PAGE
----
Bon Dieu! Bon Bons Chocolatier

A look inside the sweetest shop in Huntington. • Photograph by Doug Young

Eric Lobignat_doug young

Fresh-baked bread may smell like love. But to smell heaven on earth, a chocolatier is the proper place.

Bon Bons Chocolatier in Huntington Village is that proper place. Open the door and the heady, rich fragrance of melting chocolate fills your senses, even before you register the clean, warm brightness of the place, the 50 varieties of radiant chocolate bonbons, the glowing candy apples, the chocolate lollies in seasonal shapes, the rainbow nonpareils, before you even see a real person dipping pretzels and nuts and strawberries into creamy chocolate.

Yes, at Bon Bons Chocolatier it smells happy.

Mary Alice Meinersman was a mom returning to the workplace in 1980 when she spotted someone dipping chocolate. It became a part-time job, and four and a half years later, she bought the shop and moved to Main Street. She was joined by her husband, the late Henry “Pete” Meinersman, and their daughter, Susannah Meinersman. “I just felt the pull,” Susannah says.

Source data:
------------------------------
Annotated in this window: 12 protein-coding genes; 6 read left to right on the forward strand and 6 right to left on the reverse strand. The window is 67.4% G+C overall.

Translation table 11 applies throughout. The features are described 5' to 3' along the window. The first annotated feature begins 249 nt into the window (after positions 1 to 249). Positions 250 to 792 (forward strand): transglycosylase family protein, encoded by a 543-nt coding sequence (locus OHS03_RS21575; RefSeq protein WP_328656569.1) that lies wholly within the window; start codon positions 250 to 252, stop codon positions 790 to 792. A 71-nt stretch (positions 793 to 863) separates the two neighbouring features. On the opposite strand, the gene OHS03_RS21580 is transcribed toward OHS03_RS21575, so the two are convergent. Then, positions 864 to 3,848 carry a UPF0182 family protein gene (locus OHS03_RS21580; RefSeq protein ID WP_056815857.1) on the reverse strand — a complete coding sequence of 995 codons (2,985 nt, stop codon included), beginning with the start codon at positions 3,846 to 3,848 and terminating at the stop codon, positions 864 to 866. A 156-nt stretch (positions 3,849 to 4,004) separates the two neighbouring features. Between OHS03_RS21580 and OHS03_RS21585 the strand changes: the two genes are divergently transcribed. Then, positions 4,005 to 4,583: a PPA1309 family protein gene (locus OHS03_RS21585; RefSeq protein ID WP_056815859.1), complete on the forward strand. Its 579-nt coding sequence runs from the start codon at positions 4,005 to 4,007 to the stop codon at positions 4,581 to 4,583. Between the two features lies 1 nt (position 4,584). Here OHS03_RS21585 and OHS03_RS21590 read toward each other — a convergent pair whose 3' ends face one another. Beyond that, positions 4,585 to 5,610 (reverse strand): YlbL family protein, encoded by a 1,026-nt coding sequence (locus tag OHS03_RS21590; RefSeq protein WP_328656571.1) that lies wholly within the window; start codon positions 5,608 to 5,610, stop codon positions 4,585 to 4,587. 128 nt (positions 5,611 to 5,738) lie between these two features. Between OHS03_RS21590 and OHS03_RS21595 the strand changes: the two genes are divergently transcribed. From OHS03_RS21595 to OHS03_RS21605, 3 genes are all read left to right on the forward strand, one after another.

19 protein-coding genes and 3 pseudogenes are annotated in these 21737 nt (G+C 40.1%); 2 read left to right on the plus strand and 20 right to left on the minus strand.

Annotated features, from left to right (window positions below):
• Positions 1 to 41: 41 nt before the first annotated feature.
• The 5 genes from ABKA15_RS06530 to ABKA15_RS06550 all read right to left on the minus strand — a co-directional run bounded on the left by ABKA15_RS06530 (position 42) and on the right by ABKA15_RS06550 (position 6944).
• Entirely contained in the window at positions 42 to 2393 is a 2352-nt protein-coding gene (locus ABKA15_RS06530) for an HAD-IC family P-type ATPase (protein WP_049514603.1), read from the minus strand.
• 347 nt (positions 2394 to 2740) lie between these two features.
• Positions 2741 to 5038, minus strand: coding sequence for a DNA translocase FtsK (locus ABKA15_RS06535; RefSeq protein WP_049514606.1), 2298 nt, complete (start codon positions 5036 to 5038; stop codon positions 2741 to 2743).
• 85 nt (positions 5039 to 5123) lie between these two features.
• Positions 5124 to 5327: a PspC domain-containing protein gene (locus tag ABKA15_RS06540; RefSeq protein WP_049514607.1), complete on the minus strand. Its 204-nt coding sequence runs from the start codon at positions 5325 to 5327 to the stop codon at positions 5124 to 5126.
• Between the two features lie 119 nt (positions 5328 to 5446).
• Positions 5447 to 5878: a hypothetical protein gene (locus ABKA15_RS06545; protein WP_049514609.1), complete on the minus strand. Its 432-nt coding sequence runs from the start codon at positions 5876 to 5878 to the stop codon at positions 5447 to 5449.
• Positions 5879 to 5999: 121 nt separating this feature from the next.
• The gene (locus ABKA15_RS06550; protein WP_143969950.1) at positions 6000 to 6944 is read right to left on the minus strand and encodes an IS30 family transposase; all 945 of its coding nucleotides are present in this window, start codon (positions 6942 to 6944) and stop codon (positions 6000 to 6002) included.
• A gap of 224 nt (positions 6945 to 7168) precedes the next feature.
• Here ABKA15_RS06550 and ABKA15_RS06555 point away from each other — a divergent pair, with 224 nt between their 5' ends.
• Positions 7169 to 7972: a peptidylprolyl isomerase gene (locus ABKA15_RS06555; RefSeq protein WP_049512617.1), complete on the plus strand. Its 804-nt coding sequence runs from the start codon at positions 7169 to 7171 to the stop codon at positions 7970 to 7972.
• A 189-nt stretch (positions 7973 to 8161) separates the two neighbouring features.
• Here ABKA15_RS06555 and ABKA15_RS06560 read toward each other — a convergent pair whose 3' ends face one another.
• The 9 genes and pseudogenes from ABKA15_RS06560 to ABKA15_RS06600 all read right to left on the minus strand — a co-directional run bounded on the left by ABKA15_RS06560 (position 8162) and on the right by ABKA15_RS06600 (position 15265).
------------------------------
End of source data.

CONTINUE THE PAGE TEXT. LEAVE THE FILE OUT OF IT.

That pull became a full-on calling. Susannah did a summer stage (internship) at La Maison du Chocolate in Paris, the Tiffany’s of cacao. “The thing I brought back was that incredible pride in food the French have,” she says.

She also brought back French chocolatier Eric Lobignat. It became a delicious collaboration.

Twenty-two years later, Eric still brings a French sensibility and training to this classic American confectioner. “I have changed my way of working to understand the American way more,” says Eric, now an academician with the Académie Culinaire de France and the subject of 10,000 Bunnies, a short documentary directed by James Reford that premiered at the NYC Food Film Festival in October 2014. “Americans can get a headache with French chocolate, because it is darker and more bittersweet. But I have seen change. Now more Americans like dark chocolate, not so sweet.”

Amid his creations—thin mints, chocolate nut clusters, fruit-filled morsels—his signature sweets are the Bacchus—a bittersweet red wine ganache—and Citrón Noir—bittersweet ganache with limoncello, dipped in bittersweet.

Today, the shop goes through 15,000 pounds of chocolate a year, made by the Swiss method in the U.S. “Chocolate is the gift never returned,” says Mary Alice. “One size fits all and you don’t have to dust it.” If they could only bottle the aromas!

 

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Natalia de Cuba Romero writes from her home in Massapequa Park, and chronicles simple seasonal recipes for the produce she gets as a Restoration Farm member at hotcheapeasy.wordpress.com. She is a full-time lecturer at Nassau Commmunity College.